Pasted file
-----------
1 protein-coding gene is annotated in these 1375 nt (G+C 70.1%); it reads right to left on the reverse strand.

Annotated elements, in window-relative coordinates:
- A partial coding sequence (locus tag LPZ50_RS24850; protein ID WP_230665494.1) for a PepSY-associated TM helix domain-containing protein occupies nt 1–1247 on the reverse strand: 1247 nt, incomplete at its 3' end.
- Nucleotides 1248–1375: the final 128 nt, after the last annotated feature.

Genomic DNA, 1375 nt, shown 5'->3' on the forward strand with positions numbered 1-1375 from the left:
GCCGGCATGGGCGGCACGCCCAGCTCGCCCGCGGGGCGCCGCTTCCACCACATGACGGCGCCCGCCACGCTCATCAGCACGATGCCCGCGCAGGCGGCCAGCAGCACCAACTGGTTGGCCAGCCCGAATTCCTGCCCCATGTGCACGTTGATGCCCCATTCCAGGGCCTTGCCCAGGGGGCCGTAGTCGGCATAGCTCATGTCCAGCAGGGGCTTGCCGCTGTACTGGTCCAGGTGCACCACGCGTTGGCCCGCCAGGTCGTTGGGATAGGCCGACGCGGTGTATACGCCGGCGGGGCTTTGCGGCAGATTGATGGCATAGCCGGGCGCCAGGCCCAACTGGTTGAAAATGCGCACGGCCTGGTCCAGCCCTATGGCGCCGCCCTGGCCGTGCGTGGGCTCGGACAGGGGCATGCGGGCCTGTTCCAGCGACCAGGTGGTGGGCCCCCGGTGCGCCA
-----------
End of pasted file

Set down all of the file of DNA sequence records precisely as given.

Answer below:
1 protein-coding gene is annotated in these 1375 nt (G+C 70.1%); it reads right to left on the reverse strand.

Annotated elements, in window-relative coordinates:
- A partial coding sequence (locus tag LPZ50_RS24850; protein ID WP_230665494.1) for a PepSY-associated TM helix domain-containing protein occupies nt 1–1247 on the reverse strand: 1247 nt, incomplete at its 3' end.
- Nucleotides 1248–1375: the final 128 nt, after the last annotated feature.

Genomic DNA, 1375 nt, shown 5'->3' on the forward strand with positions numbered 1-1375 from the left:
GCCGGCATGGGCGGCACGCCCAGCTCGCCCGCGGGGCGCCGCTTCCACCACATGACGGCGCCCGCCACGCTCATCAGCACGATGCCCGCGCAGGCGGCCAGCAGCACCAACTGGTTGGCCAGCCCGAATTCCTGCCCCATGTGCACGTTGATGCCCCATTCCAGGGCCTTGCCCAGGGGGCCGTAGTCGGCATAGCTCATGTCCAGCAGGGGCTTGCCGCTGTACTGGTCCAGGTGCACCACGCGTTGGCCCGCCAGGTCGTTGGGATAGGCCGACGCGGTGTATACGCCGGCGGGGCTTTGCGGCAGATTGATGGCATAGCCGGGCGCCAGGCCCAACTGGTTGAAAATGCGCACGGCCTGGTCCAGCCCTATGGCGCCGCCCTGGCCGTGCGTGGGCTCGGACAGGGGCATGCGGGCCTGTTCCAGCGACCAGGTGGTGGGCCCCCGGTGCGCCA